Closing the potential-performance divide in Ugandan agriculture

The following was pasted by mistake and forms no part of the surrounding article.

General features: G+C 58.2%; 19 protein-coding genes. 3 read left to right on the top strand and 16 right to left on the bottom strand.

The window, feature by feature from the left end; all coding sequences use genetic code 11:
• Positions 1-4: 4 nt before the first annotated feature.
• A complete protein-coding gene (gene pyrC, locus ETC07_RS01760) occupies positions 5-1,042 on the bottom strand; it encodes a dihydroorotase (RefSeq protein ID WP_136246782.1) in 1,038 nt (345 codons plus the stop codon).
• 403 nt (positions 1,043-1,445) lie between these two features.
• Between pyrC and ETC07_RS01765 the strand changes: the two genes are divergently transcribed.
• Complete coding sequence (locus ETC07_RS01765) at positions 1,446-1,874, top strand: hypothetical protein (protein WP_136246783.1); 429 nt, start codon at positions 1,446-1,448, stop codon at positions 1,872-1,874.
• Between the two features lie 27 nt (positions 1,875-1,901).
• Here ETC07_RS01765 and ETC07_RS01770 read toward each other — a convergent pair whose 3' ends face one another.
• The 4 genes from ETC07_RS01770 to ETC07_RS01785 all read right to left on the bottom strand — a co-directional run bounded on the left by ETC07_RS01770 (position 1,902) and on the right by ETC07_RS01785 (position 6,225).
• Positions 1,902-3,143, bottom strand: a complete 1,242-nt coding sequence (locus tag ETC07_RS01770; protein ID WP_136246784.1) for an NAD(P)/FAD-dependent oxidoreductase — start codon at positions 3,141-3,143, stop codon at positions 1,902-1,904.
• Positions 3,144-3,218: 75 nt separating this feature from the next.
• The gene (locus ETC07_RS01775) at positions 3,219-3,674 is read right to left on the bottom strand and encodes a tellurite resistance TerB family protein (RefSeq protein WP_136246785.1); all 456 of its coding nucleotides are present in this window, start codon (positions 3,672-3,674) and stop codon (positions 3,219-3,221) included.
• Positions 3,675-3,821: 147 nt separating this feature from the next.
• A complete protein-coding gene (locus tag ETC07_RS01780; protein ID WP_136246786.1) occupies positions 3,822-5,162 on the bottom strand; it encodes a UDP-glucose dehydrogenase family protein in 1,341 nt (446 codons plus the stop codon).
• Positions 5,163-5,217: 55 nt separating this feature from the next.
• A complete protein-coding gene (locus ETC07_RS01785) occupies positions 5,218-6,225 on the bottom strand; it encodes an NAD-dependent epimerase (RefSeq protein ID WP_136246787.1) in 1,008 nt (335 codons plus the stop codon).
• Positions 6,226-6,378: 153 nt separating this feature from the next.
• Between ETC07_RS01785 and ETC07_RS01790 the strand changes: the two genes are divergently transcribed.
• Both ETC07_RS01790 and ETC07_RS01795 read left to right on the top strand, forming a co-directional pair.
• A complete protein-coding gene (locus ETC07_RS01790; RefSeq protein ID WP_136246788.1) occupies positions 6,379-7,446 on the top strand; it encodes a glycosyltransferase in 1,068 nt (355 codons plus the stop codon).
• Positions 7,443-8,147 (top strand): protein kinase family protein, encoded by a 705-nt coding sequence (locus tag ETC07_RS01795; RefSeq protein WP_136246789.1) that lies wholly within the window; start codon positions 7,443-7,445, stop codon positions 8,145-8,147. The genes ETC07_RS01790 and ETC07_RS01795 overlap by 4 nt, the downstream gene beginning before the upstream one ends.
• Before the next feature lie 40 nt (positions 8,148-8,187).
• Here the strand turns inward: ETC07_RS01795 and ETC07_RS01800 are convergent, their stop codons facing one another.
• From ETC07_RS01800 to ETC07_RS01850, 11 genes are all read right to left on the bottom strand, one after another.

This report (PDF) by the World Bank looks at what could explain the potential-performance divide in Uganda and comes with recommendations how to close this. In Uganda, agriculture accounts for 70% of employment and provides half of the exports and one quarter of GDP. However, the difference between aggregate output growth and the growth of all inputs and factors of production that produced it, has been negative for the last two decades in Ugandan agriculture. This suggests that on balance the country is now getting less for equal or greater effort. Food insecurity, poverty and nutritional quality remain major challenges in rural areas and the prevalence of national food imports has increased over the last decade. One-shot stimuli to growth have helped Ugandan agriculture and promoted significant poverty alleviation, but likely will not be able to provide the same level of continued stimulus for new growth. Under these circumstances, it is reasonable to worry whether agriculture can continue to drive future overall growth. The report shows that climate change can have severe consequences if proactive investments and policies are not put into place to promote greater resilience of rural livelihoods and agriculture systems. Furthermore, there is a lack of congruence between what is vital for growth and resilience, and what is being done. There are three main themes requiring action: 1) Strengthening public institutions and policies for agricultural productivity. Public funds should be re-purposed, institutions should work in a more coordinated fashion and regulatory reform is essential. 2) Promote commercialization of agriculture through private sector value-addition and trade. The private sector is central for taking agriculture forward in a market-led economy. There is a need to improve access to agricultural finance along the value chain and improve inclusion and access to market knowledge and skills. 3) Increase resilience in agroecosystems and rural livelihoods. Uganda is one of the least adapted agroeconomic systems. The breadth and urgency of the low resilience problem requires a much broader multi-stakeholder approach.